The objections there have been, in places I have seen and some others that I suspect exist, to Dispirited, seem to partly have coalesced around my concerns over the term Spiritual But Not Religious (SBNR).

Another is my seemingly conflation of SBNR and ‘new age’ practices/beliefs. This is simpler to address. There are parts of the new age movement that see themselves as part of religious traditions, and identify as religious. Those that don’t (and this is a non-trivial portion of the new-age) seem to, by default or explicitly, fall within the SBNR category: it is a form of spirituality that asserts a non-religious affiliation

Which brings me back to the original point. I suggest in Dispirited that being spiritual is a religious undertaking. It is part of what being religious actually means. Of course there are other aspects, such as the formal, social and institutional aspects of religion: but at the heart of what religion is, what makes it a religion, rather than a belief system of another type, is the belief in a world which lies beyond the apparent material. If you assert a belief in the spirits of the dead, or angels (or, yes, even unicorns as spirit beings), or heavenly realms: I would consider these as religious claims. Of course they may also be empirical claims, but religion has always made empirical, historical and other claims. To only consider as ‘religious’ the institutionalised aspects which you happen to dislike, or have concerns about, is to ignore the actual nature of religious traditions and their history…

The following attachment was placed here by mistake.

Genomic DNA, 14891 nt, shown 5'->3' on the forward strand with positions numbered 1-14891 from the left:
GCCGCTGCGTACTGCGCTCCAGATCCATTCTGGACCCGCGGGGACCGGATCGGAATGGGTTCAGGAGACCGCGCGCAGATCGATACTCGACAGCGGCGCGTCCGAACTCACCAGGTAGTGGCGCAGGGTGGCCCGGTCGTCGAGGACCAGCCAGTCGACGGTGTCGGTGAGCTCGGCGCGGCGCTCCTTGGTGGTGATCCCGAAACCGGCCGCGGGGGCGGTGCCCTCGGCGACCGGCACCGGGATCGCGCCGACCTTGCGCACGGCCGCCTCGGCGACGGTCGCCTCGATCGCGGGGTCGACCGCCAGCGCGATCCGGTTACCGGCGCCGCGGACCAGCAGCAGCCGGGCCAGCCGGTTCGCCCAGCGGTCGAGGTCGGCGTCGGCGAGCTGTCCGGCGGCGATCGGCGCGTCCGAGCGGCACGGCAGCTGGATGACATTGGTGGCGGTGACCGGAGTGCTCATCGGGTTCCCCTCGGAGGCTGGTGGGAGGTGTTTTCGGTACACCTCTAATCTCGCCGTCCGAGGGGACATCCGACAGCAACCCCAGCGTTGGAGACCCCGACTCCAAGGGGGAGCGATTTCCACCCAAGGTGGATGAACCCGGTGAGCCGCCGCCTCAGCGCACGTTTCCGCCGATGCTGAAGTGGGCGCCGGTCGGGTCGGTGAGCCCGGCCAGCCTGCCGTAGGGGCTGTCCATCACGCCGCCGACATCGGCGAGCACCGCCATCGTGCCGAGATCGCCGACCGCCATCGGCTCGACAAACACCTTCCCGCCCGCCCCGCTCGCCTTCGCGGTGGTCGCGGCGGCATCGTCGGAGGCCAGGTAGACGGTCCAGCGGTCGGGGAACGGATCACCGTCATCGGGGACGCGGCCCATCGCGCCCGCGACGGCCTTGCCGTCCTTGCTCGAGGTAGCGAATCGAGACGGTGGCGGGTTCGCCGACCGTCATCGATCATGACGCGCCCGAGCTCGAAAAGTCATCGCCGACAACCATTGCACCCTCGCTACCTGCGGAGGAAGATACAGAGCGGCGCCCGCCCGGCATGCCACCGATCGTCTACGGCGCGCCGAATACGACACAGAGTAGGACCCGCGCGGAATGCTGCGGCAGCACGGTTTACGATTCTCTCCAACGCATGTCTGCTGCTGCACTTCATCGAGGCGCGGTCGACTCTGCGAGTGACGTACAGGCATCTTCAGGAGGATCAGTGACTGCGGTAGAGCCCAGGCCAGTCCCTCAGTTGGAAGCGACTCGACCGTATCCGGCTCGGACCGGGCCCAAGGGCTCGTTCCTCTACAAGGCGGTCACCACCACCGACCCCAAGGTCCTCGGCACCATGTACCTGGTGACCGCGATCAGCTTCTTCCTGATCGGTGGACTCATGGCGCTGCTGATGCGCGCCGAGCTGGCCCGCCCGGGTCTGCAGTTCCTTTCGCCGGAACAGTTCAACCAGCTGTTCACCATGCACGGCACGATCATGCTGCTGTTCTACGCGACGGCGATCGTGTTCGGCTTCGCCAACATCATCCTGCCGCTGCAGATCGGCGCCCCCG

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  1. i think it’s more about who identifies as “New Age”, “SBNR” or other things, and from what discourses these identities emerge.

    An analogy: it would make no sense to say that goth, punk, gothic punk and steampunk are all the same thing, or all “pop”, when clearly they emerge out of different literary genres and counter-cultural concerns, and they have different identities.

    1. I don’t thikn you’ve read your friend’s book. :)

  2. I am partly swayed by this approach: but it remains the case that pretty much any reasonable definition of what it is to be religious includes these beliefs often put forward as SBNR. We are perfectly familiar, historically, with disorganised religion, anti-authoritarian religion, heretical and mystical religious traditions and well beyond.

    I think that the SBNR self-identification is a note-worthy rhetorical strategy that seeks to sidestep current cultural discomfort with ‘religion’, but that often it is just a way of saying “religious, but not like that way of being religious…”

  3. There is a use of the term “spirituality” which medical doctors seem to like which just is supposed to refer to a deep philosophical undertaking: finding out who one is, thinking about purpose in life, etc. It is opposed to everyday and material concerns, but not spiritual in your sense of otherworldly.

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